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HBO's 'The Vow' finale promised a second season and a real look at Keith Raniere. Finally.

It's hard to understand why so many people followed a cult leader if all a docuseries gives you to go on are a few volleyball clips and some gossip.
Image: Sashes denoting rank in NXIVM.
Sashes denoting rank in NXIVMWarner Media/HBO

It’s a strange thing to consider that a cult could not only operate in modern times and under our collective noses, but that it could and would flourish. With the explosion of access to various resources and technology, all at our fingertips, to both find information and determine fact from fiction, willingly entering into a cult — let alone staying in one — seems somewhat far-fetched to the average person.

And yet HBO Max’s docuseries “The Vow” detailed the history of NXIVM, from its formation in 1998 — the dawn of the internet age — to the eventual conviction of founder Keith Raniere on sex trafficking, racketeering and forced labor charges last year.

Yet, while the series was engaging in its portrayal of several of Raniere’s real-life victims and had a couple gripping cliffhangers — in a jailhouse phone call to the documentarians, Raniere offered them an interview, which will seemingly provide some of the fodder for the series’ newly announced second season — it doesn’t ever quite dive fully into who Raniere was or exactly how everyone involved could afford the constant pyramid scheme-style courses he offered.

During NXIVM’s rise in popularity during the 2000s, it was run like a multi-level marketing business crossed with a self-help karate studio, at least for new members: They joined and paid for classes with the hopes of improving their lives or entrepreneurship skills, listening to both Raniere and co-founder Nancy Salzman spill empty platitudes and signing others up. The more people bought in — both financially and spiritually — the more they would “level up” and receive colored sashes to symbolize such.

NXIVM, though, had two several smaller subsections that certain participants could eventually be invited to “join”: Men had the SOP (Society of Protectors); and some women were bought into the all-female (except for Raniere) DOS. That secretly stood for Dominus Obsequiosus Sororium, said to be Latin for “Master Over Obedient Sisters,” in which female “masters” recruited sexual “slaves” under their control for Raniere. Even the acronyms speak to the gendered divides in the organization and Raniere’s inner beliefs around which he had built the entire organization.

Throughout the series, Raniere is portrayed as the cult’s mastermind who used exaggerations about his intellect, fear and intimidation to recruit and keep members — particularly women who, to be allowed into DOS, were required to provide him with blackmail materials. Yet, the closest that “The Vow” gets to the core of who Raniere actually was, or how he could’ve come to exert that kind of control over people, was a bunch of almost-comedic volleyball scenes and a few details about Raniere’s first attempt at a multi-level marketing business. There is no complete villain origin story, just information about Raniere’s business ventures, his concern about his looks and his non-cult dating life.

When the whole idea of NXIVM revolves around “women’s empowerment,” there’s no way to understand the disconnect between the stated goals and members' acceptance of Raniere’s misogyny.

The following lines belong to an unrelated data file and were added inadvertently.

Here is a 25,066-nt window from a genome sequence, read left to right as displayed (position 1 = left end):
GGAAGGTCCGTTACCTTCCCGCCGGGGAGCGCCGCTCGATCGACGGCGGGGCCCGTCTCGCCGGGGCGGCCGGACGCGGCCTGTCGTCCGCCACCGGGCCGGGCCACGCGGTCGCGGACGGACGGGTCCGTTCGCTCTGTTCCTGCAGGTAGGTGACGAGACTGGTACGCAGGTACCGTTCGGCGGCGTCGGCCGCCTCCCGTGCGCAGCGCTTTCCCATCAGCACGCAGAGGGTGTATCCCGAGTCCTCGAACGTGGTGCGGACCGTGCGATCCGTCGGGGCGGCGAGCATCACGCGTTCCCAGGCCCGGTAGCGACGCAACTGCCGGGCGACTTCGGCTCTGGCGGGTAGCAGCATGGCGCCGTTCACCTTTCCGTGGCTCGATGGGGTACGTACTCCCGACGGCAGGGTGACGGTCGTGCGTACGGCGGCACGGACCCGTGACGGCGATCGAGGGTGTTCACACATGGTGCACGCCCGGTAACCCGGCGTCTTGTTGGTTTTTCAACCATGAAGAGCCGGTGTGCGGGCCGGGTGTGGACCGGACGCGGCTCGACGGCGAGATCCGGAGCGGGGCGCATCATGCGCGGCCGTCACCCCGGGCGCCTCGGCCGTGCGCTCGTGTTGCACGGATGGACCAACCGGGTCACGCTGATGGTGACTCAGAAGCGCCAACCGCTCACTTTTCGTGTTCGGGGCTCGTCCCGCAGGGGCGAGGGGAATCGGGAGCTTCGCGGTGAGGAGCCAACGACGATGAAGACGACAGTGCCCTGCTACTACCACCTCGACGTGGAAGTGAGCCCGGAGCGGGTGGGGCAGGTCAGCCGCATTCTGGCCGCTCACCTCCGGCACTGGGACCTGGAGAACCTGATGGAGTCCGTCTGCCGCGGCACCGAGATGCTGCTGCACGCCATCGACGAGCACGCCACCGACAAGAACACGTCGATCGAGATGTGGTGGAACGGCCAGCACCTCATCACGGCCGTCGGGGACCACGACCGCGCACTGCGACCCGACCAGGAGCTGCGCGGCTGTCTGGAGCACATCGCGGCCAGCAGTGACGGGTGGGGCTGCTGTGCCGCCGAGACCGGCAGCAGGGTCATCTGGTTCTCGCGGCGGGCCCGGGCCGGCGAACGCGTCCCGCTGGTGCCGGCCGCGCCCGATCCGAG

The lack of understanding about Ranieire is a major flaw that could be rectified in the second season, if the cliffhangers are telling. But without more about him, it is hard for viewers to truly empathize with the victims and see how they got and stayed involved with NXIVM, since so much of that involvement hinged on a man who doesn’t seem that smart, that charismatic or that interesting to viewers.

For instance, as the series progresses, cracks develop in the inner circle of the organization and issues with Raniere’s psyche emerge: A group of women sit around him in one later episode, eagerly taking notes, as Raniere spit out misogynistic beliefs that border on incel culture under the guise of “sharing the traditional men’s perspective.” But when the whole idea of the DOS and NXIVM revolves around “women’s empowerment,” there’s no way to understand the disconnect between the stated goals and their acceptance of Raniere’s misogyny without understanding more about Raniere and his hold on people.

The majority of the season finale on Sunday did finally center around Raniere, his move to Mexico, the large role NXIVM centers played outside the United States and his arrest. Only the last ten minutes of that finale focused on the early stages of the leaders’ trials in 2019 as well as the cliffhangers, from Raniere’s interview offer — “Your side is only the very top layer, and depending on what you’re willing to present as the truth, it can go very deep,” he said — to hints that it might contain footage of his co-founder Nancy Salzman breaking with him and the organization. All of that may portend a potentially more Raniere-heavy, and thus more explanatory, second season.

Sure, the first season of “The Vow” docuseries did manage to make the average person see that, even in the 21st century, we are susceptible to people like Raniere and Salzman. With another season on the way, if HBO can draw more out of the story while still keeping the narrative intact, perhaps they can also show how people like Raniere and Salzman take advantage of our susceptibility.